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Christine Waring, The Removal of International Law from Guantanamo Detainee Litigation: Problems and Implications of Al-Bihani v. Obama

     In 2008, the Supreme Court extended habeas corpus rights to detainees held in Guantanamo Bay, Cuba. However, the Supreme Court left it to the lower courts to define the limits of the President's detention authority. With the right to challenge their detention in federal court, Guantanamo detainees began bringing their petitions to the United States District Court for the District of Columbia. Using the Supreme Court's prior rulings as a guide, the District Court used the international law of war to limit the President's detention authority. However, upon review by the United States Court of Appeals for the District of Columbia Circuit, the application of the law of war as a limit on the President's powers to detain was rejected. This declaration gave the President the broadest authority to detain individuals connected with the war on terror. This Note argues that the decision to remove international law from Guantanamo detainee litigation is flawed in a number of respects. One of the most problematic consequences is the effect of this decision on the individuals detained at Guantanamo. This effect is evidenced through three case studies demonstrating that the removal of international law has resulted in the reversal of previously granted habeas corpus petitions. Given the problems with the decision and the implications for detainees, this Note urges the Supreme Court to take action to clarify this area of law.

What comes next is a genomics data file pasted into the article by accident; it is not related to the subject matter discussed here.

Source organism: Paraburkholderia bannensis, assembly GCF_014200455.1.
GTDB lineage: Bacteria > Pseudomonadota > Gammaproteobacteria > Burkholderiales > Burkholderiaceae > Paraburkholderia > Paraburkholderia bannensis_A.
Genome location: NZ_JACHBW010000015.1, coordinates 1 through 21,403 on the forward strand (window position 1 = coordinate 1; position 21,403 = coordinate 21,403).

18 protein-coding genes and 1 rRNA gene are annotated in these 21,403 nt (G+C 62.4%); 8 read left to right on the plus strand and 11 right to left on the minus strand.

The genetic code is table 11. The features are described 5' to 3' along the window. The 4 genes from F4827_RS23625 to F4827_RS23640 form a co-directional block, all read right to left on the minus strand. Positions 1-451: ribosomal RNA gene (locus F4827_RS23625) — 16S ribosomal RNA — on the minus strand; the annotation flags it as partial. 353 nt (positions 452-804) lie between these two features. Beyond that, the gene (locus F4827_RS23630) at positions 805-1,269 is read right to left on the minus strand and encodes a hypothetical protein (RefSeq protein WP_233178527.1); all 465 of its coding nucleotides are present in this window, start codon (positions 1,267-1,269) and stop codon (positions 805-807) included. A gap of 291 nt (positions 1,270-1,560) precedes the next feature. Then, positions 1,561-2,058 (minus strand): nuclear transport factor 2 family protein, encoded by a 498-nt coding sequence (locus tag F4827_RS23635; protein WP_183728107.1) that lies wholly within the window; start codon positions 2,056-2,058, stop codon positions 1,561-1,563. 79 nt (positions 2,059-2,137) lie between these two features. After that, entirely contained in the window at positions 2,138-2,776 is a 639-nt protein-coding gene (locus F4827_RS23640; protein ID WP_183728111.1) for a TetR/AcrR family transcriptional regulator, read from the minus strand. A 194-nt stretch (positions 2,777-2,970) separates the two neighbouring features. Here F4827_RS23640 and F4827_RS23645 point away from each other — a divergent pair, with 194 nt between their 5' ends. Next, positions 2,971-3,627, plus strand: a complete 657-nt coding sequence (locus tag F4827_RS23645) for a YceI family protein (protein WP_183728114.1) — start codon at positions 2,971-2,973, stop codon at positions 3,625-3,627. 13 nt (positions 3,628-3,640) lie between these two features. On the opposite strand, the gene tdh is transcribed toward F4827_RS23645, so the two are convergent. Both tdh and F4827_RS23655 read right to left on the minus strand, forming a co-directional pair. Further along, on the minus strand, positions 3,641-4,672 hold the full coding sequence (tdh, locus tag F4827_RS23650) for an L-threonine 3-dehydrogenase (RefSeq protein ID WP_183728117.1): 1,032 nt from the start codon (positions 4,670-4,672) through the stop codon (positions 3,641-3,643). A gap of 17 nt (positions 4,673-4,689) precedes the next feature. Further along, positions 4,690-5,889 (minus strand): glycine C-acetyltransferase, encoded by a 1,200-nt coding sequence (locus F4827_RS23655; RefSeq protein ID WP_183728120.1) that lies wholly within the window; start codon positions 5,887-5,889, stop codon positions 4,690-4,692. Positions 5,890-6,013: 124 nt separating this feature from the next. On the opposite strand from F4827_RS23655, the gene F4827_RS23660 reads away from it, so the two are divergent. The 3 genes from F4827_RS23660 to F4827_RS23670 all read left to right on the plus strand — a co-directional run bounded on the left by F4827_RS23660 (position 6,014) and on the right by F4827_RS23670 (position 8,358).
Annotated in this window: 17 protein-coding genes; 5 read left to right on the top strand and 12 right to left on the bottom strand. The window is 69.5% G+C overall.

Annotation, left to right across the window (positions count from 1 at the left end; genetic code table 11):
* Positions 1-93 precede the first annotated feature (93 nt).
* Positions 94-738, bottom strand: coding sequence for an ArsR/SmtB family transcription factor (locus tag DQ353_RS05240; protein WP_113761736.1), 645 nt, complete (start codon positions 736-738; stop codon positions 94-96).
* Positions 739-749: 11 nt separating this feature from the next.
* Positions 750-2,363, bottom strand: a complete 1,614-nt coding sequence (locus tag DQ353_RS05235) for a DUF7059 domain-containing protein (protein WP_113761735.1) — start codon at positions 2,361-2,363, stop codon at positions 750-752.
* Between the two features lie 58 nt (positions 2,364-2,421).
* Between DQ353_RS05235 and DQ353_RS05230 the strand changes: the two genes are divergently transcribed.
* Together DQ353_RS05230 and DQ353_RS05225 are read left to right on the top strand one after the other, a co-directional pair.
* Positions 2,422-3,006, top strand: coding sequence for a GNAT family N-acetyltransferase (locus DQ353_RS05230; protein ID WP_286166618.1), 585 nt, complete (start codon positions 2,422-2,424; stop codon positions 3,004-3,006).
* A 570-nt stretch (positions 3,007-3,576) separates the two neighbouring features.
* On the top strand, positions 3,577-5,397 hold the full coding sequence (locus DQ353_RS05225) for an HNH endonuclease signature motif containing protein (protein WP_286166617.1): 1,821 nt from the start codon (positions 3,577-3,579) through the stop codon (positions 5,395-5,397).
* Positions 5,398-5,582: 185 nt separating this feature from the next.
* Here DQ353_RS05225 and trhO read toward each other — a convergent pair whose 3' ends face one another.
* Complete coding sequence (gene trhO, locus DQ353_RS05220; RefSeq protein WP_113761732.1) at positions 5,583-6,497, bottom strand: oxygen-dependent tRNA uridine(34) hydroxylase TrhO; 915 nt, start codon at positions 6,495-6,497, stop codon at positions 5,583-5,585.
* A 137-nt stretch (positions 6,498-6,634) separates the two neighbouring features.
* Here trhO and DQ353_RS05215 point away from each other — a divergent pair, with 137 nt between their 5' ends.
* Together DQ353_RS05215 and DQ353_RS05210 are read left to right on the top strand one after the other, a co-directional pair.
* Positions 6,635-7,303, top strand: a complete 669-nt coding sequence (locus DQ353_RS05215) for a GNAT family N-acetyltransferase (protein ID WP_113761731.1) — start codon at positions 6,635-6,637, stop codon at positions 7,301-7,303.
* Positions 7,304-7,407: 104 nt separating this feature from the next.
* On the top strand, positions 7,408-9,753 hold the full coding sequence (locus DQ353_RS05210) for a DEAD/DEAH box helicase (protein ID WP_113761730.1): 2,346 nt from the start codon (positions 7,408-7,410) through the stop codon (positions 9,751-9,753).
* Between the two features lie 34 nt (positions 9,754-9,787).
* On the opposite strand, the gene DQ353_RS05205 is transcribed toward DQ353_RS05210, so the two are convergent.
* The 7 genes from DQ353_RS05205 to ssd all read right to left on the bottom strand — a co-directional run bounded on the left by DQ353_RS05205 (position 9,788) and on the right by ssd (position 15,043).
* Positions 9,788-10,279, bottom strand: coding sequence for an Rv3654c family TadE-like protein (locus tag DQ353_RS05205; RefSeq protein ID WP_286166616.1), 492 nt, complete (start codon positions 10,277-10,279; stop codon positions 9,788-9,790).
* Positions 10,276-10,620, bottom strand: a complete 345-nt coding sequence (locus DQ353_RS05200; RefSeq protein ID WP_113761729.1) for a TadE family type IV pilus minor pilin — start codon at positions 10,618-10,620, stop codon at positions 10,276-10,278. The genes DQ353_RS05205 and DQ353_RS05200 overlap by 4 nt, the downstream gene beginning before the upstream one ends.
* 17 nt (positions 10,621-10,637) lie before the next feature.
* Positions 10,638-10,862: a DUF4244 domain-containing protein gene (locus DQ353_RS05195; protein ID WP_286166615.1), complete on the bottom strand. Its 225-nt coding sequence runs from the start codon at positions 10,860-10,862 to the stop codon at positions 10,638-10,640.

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Joanna Wasik, Court Delays in Poland: Mediation as a Way Forward in Commercial Disputes